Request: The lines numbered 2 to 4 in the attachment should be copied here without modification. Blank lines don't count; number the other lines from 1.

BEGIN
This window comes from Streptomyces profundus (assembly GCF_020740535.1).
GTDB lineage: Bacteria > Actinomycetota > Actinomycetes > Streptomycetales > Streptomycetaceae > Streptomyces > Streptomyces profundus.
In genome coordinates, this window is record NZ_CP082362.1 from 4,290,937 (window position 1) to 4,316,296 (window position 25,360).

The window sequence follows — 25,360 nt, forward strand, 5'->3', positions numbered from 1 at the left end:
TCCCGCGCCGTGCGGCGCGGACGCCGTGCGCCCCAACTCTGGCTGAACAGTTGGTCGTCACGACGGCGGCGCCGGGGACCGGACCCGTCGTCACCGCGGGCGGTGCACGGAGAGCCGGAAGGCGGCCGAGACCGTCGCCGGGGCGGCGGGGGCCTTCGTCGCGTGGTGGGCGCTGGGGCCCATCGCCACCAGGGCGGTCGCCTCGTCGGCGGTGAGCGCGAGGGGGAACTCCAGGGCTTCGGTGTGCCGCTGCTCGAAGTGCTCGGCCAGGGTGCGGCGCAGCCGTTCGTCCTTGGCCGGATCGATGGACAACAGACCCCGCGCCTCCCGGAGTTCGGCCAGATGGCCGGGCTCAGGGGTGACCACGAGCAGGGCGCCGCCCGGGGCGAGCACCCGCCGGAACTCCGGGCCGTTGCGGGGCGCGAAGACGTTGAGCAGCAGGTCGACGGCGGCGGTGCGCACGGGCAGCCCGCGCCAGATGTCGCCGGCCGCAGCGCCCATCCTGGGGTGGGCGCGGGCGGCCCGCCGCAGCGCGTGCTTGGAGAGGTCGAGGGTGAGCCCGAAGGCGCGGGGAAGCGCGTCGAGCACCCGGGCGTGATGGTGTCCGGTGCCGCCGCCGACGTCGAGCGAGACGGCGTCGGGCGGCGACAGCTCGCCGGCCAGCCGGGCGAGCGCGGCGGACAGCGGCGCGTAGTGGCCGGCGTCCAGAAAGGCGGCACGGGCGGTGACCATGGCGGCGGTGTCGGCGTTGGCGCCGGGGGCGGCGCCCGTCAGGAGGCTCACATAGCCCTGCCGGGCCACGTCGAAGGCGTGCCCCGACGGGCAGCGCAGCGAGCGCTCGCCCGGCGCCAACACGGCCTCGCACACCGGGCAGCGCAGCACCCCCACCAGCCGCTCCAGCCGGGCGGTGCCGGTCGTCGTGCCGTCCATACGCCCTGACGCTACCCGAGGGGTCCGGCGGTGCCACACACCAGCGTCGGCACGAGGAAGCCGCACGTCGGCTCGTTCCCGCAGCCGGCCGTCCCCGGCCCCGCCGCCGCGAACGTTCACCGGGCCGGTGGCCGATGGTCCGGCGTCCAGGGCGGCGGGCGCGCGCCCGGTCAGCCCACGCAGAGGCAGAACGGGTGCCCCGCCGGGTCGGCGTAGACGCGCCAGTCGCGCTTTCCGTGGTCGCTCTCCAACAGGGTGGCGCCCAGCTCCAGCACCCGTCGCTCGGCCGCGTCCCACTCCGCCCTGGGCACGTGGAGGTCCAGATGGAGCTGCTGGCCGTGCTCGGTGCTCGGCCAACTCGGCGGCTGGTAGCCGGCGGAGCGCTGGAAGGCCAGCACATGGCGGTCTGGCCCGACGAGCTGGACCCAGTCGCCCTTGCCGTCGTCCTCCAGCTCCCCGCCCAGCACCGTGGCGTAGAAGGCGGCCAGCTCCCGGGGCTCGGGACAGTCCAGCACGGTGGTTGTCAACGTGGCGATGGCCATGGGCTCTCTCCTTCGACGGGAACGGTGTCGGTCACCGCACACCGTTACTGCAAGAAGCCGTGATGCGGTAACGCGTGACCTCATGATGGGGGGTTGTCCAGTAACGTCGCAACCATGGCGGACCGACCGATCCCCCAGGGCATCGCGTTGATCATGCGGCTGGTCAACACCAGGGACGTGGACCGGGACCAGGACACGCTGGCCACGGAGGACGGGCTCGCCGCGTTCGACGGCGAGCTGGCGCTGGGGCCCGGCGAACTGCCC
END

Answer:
GTDB lineage: Bacteria > Actinomycetota > Actinomycetes > Streptomycetales > Streptomycetaceae > Streptomyces > Streptomyces profundus.
In genome coordinates, this window is record NZ_CP082362.1 from 4,290,937 (window position 1) to 4,316,296 (window position 25,360).

The window sequence follows — 25,360 nt, forward strand, 5'->3', positions numbered from 1 at the left end: